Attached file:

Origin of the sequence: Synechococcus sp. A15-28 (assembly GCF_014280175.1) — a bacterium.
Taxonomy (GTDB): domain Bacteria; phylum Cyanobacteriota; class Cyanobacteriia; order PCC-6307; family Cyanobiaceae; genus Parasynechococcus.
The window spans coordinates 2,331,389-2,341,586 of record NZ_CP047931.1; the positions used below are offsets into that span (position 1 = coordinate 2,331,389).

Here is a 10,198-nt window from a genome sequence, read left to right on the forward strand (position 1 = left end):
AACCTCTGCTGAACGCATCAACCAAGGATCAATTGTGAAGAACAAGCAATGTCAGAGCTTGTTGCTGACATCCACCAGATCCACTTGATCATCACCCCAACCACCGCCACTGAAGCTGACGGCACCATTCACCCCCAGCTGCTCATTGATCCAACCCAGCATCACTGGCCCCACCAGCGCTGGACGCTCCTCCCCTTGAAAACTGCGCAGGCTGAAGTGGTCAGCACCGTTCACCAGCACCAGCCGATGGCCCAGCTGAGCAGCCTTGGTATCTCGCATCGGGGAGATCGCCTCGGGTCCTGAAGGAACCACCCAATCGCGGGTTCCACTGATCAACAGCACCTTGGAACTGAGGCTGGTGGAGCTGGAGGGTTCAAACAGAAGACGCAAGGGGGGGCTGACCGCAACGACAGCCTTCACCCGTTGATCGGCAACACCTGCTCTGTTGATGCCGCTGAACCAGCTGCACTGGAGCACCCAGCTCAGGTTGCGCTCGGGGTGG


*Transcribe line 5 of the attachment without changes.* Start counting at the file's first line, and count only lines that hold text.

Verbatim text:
AACCTCTGCTGAACGCATCAACCAAGGATCAATTGTGAAGAACAAGCAATGTCAGAGCTTGTTGCTGACATCCACCAGATCCACTTGATCATCACCCCAACCACCGCCACTGAAGCTGACGGCACCATTCACCCCCAGCTGCTCATTGATCCAACCCAGCATCACTGGCCCCACCAGCGCTGGACGCTCCTCCCCTTGAAAACTGCGCAGGCTGAAGTGGTCAGCACCGTTCACCAGCACCAGCCGATGGCCCAGCTGAGCAGCCTTGGTATCTCGCATCGGGGAGATCGCCTCGGGTCCTGAAGGAACCACCCAATCGCGGGTTCCACTGATCAACAGCACCTTGGAACTGAGGCTGGTGGAGCTGGAGGGTTCAAACAGAAGACGCAAGGGGGGGCTGACCGCAACGACAGCCTTCACCCGTTGATCGGCAACACCTGCTCTGTTGATGCCGCTGAACCAGCTGCACTGGAGCACCCAGCTCAGGTTGCGCTCGGGGTGG